The farce of media freedom in Pakistan
In a Q&A with AsiaMedia's Natasha Garyali, journalist Kiran Khalid discusses the state of Pakistani media from her experience filming 'We Are Not Free'
Friday, February 1, 2008
The media in Pakistan united in March 2007 and joined lawyers in the movement opposing President Pervez Musharraf's dismissal of Chief Justice Iftikhar Muhammad Chaudhry, but in doing so, journalists faced unexpected repercussions. They were threatened, beaten, arrested and abducted.
Filmed before Musharraf declared a state of emergency in November 2007, independent broadcast journalist Kiran Khalid shows the dangers that surround journalists who criticize the government in her short documentary We Are Not Free. Khalid has reported on Pakistan in the past. She was one of the first American television journalists to be allowed into a Pakistani madrassa post-9/11, where she wrote about its ideology, purpose and teaching. She also visited Pakistan in 2006 on the six-month anniversary of the earthquake that hit northwest Pakistan and wrote about the reconstruction process.
A clip from Khalid's 10-minute documentary discusses the role of Pakistan Electronic Media Regulatory Authority (PEMRA), the agency that monitors the press, and the struggle to deliver news that the public needs to hear while adhering to PEMRA's rules.
Video written, produced and directed by Kiran Khalid
The following is an edited transcript of her interview:
AsiaMedia: What prompted you to make We Are Not Free?
Kiran Khalid: I started receiving information from friends about television stations in Pakistan being under duress and having their newscasts interrupted by government forces. But an attack on Aaj TV in Karachi by MQM, a political organization that favors Musharraf, where they fired shots into the building [and] at news personnel, was one instance when it became increasingly obvious that Pakistan was far from being free. And this was at a time when Musharraf was receiving a lot of positive press in the West for being moderate. The irony to me was just something that warranted further exploration.
AM: What is it like reporting in Pakistan?
KK: As the documentary illustrates, the conditions of the journalists are totally unacceptable. The Human Rights Watch and CPJ (Committee to Protect Journalist) have been sounding alarms for a long time. It is not improving. In fact, it's deteriorating.
At this point the journalists in Pakistan have been reduced to becoming a mouthpiece for the government since they are prevented from saying anything against the military [or] the president. They are not allowed to even mention that the [state of] emergency occurred.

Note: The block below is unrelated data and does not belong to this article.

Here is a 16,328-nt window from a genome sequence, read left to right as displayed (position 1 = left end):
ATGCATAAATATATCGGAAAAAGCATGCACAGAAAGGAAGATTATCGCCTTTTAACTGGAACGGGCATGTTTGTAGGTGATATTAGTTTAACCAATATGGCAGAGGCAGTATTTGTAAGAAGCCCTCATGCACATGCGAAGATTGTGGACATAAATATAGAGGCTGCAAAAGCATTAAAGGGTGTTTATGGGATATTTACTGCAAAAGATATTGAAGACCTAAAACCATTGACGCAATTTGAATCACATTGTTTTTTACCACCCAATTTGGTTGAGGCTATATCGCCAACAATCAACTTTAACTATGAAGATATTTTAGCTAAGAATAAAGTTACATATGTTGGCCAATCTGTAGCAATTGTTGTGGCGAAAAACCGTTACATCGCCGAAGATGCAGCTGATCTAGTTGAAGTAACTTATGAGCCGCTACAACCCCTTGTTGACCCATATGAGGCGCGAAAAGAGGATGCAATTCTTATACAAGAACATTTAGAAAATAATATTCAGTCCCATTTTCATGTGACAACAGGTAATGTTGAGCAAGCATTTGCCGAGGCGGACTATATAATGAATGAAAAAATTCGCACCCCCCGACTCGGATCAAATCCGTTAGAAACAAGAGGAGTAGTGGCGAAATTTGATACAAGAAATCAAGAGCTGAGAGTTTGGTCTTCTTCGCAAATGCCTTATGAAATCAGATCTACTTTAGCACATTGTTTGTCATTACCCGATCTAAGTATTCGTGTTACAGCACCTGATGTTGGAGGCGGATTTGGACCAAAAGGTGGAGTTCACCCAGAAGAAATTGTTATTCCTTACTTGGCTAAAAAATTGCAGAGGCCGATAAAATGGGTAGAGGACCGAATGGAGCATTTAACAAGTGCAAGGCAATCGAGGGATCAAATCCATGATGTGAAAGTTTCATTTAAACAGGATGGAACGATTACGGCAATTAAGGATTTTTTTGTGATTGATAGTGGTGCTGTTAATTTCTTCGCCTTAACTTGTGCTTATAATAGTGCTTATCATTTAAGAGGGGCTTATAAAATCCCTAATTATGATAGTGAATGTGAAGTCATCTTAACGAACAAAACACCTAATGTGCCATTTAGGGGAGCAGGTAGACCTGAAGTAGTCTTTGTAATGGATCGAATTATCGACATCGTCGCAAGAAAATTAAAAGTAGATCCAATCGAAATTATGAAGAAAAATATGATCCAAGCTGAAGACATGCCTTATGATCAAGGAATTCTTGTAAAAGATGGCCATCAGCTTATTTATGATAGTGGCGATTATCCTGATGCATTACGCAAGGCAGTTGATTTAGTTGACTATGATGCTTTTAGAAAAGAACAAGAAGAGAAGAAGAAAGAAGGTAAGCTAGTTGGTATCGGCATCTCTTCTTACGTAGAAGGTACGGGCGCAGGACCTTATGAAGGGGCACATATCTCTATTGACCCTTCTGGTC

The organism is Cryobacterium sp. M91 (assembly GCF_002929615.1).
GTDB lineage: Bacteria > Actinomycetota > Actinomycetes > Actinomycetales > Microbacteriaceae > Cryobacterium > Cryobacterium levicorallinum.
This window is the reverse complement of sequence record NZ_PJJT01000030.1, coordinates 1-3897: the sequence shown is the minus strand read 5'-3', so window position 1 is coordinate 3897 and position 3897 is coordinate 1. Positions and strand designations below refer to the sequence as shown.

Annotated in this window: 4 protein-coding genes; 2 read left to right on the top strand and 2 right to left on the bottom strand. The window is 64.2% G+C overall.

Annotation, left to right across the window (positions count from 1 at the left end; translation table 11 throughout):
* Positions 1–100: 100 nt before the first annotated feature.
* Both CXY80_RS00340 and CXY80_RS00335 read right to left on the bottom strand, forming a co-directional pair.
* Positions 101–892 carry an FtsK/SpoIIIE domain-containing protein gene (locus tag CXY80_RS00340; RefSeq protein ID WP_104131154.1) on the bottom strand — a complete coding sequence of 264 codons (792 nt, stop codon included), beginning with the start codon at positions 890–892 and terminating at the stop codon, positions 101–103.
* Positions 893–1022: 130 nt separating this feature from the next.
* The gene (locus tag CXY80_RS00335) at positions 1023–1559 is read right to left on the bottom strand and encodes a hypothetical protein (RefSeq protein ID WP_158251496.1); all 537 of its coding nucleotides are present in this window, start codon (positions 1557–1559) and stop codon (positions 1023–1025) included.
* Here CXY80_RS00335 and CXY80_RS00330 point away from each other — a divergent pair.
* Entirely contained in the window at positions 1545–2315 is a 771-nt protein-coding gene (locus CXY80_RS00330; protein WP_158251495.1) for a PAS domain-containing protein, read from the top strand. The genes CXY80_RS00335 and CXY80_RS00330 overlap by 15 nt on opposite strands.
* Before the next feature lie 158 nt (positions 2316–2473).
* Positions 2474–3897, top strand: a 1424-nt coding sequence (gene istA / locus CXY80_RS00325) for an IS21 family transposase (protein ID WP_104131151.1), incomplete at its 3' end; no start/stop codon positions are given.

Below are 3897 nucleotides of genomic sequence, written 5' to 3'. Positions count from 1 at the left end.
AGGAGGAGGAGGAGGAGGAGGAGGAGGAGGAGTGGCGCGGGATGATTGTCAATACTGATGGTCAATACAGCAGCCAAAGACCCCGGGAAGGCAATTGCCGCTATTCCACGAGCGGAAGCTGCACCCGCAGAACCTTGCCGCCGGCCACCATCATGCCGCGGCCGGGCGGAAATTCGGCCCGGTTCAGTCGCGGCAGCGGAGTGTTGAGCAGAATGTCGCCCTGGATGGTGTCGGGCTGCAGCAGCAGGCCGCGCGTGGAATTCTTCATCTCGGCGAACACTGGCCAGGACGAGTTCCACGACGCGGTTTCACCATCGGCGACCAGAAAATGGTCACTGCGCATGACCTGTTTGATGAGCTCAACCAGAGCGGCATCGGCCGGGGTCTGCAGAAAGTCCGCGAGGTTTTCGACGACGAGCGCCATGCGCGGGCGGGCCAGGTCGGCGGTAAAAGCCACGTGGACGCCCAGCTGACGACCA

AM: What was your perception of Pakistani media before and after you visited Pakistan?
KK: The thing that really struck me when I went over there and interviewed these people was how brave they were. Journalism isn't a profession that pays very well -- certainly not in that part of the world -- and yet these people willing put their safety at risk in order to pursue what they think is a noble calling, which is basically to expose the corruption and wrongdoing that is happening in the country or just to report everyday events.
They have bullets stuck to their cars. They get strange, anonymous phone calls [from] people reporting to be ISI (Inter-Services Intelligence) agents. All of these things really impressed me because this is certainly not the climate that we Western journalists are accustomed to, and [Pakistani journalists] were working in an environment where people could behave like this with impunity.
AM: There has been a surge of new television channels in Pakistan. Do you feel that the growing demand for journalists will warrant proper training as well?
KK: Absolutely. There is the whole issue of sensationalism in South Asian press to begin with. [And] a young press doesn't always get the good training that we receive in the West. Their media laws are [also] so fluid that they change almost at the whim of whoever is the leader at any given time.
But that aside, basics like not showing blood and having the common sensibility to shield viewers from gory images does not necessarily [exist there]. So we see a lot of young, hungry reporters, but at the same time they probably don't always make the most prudent decisions because of the lack of training and experience.
AM: What is your response to the recent deportation of U.S. journalist Nicholas Schmidle from Pakistan? Do you see it as a sign of further repression against media in Pakistan?
KK: Absolutely. Up until this deportation and also the attack on New York Times reporter Carlotta Gall, censorship was confined to the Pakistani press. The foreign media, especially the Western media, were able to operate [more freely], and they had a longer reach than the domestic media. But this shows that censorship in Pakistan is being stepped up and they are going after anyone who says anything against whatever the government wants people to know.
Pakistan is one of the hot spots in the world, and it is alarming that the people on the ground, who can really put their finger on the pulse of society and [who know] whether in fact extremism is flourishing or whether it is exaggeration, are not able to report [it]. And that puts everybody at risk.
AM: Lastly, do you think Pakistan will be able to conduct free and fair elections in February?
KK: I think there is a great deal of skepticism. How can you have free and fair elections when the media is muzzled to the extent that it is? People who wish to gain information in order to make [an] informed decision cannot do so because they are not getting it.
A free press is a cornerstone of any democracy, and Pakistan does not have a free press right now.
Date Posted: 2/1/2008